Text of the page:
With stories of moms being forced to dump their breast milk at security checkpoints swirling around to reports of parents having a difficult time flying with their kids, one family wanted to speak out about their recent experience on a recent Delta flight with their 7-year-old son.
Henry's family tries to always preboard flights when they travel because he is on the autism spectrum and the boarding process can be very overwhelming for him with the crowded lines and noises. But this experience was different because as soon as the child boarded Delta Flight 1596 in Minneapolis, a flight attendant named Natalie approached. The woman simply wanted to introduce herself to Henry and see if he needed anything.
"The kiddo immediately took a shine to her and started asking all sorts of questions about the plane. Natalie went out of her way to bring over demo oxygen masks and life jackets for Henry to look at," Henry's mom, Christine Bush, shared on Facebook. "She surprised him with a chocolate bar and extra cookies. She listened as he talked about being on the spectrum and about how loud noises bothered him."
Later in the flight, Natalie learned that Henry's birthday had just passed so she worked with other flight attendants to make a special crown from cookie packages and arranged for the pilot to come over the intercom and give him a special welcome. "She was a friend to a little boy who doesn't always feel like he has too many of those," she wrote.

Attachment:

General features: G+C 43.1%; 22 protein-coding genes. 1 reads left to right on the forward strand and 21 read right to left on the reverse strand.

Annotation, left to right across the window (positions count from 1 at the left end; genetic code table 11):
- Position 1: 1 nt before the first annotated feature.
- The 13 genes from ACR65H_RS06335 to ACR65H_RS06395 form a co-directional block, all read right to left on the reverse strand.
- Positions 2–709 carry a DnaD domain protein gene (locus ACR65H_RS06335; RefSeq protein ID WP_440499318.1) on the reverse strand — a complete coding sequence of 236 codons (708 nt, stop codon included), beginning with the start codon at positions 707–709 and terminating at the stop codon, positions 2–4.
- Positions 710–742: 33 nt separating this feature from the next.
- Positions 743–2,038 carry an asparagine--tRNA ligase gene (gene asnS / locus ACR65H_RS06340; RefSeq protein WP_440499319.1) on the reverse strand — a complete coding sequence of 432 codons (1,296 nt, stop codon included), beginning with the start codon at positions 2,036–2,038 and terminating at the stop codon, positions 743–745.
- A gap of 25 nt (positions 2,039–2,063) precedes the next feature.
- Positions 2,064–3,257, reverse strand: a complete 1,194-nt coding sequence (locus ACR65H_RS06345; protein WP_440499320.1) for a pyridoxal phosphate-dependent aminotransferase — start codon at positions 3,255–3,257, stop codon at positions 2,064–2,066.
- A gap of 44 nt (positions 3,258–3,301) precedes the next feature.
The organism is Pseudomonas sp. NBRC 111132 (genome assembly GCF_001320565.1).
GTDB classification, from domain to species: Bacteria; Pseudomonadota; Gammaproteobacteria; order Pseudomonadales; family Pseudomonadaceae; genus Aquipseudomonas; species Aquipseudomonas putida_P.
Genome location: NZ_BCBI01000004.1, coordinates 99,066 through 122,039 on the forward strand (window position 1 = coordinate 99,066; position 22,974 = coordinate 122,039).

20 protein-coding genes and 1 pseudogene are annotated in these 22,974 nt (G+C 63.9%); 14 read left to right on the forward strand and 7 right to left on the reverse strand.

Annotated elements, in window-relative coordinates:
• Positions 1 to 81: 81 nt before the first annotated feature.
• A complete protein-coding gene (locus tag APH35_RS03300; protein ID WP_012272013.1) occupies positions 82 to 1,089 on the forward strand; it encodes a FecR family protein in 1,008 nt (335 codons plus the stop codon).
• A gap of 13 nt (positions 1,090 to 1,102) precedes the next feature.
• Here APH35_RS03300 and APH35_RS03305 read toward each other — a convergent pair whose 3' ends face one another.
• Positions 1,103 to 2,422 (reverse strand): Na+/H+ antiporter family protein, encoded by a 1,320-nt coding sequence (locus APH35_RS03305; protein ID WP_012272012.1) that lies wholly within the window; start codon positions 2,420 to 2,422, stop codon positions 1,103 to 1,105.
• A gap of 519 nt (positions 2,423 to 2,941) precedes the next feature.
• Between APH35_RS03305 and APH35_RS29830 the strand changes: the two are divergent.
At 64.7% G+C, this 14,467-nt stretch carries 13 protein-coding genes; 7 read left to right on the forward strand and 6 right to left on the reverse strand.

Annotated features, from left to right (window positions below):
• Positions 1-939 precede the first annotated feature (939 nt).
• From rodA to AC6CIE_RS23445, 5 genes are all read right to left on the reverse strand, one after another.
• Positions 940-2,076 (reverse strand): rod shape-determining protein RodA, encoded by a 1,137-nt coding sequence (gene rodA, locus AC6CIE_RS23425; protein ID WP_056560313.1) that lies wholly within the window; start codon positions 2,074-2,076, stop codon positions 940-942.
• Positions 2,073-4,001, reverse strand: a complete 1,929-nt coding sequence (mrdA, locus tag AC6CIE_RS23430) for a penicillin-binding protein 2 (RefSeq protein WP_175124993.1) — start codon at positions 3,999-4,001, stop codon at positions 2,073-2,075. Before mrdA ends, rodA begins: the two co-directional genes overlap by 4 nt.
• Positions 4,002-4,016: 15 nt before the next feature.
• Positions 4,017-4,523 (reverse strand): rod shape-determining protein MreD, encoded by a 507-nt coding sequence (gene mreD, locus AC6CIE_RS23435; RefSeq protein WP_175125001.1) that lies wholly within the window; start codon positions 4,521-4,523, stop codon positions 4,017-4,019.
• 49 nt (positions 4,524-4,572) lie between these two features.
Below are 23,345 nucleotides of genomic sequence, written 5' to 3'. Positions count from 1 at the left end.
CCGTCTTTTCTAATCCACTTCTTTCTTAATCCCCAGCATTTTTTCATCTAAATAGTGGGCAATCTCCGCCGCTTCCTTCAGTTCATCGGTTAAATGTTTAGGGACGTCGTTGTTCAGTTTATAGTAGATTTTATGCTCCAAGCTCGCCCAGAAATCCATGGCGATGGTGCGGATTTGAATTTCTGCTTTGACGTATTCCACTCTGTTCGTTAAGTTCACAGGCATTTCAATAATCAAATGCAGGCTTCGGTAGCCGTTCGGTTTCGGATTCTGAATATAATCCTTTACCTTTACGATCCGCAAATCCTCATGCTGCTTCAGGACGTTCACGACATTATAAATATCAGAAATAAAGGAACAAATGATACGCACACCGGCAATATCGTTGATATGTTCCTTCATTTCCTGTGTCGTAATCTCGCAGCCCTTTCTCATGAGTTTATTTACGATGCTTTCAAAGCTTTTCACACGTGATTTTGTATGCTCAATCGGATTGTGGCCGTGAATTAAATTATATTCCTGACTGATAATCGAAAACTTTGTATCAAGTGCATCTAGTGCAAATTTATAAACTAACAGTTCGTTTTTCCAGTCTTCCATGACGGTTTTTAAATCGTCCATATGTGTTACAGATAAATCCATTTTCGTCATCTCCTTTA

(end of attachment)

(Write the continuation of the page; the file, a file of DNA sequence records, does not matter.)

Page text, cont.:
When the flight landed in New York, the pilot presented Henry with "special golden wings," let him try on his hat, and the crew posed for pictures. "Natalie and the rest of team on Delta Flight 1596 went above and beyond the call of duty to help him feel special," she wrote. "Henry later said that he 'felt like a FIRST CLASS passenger' and said that he would 'never forget my best friend Natalie.' You can't get much better than that."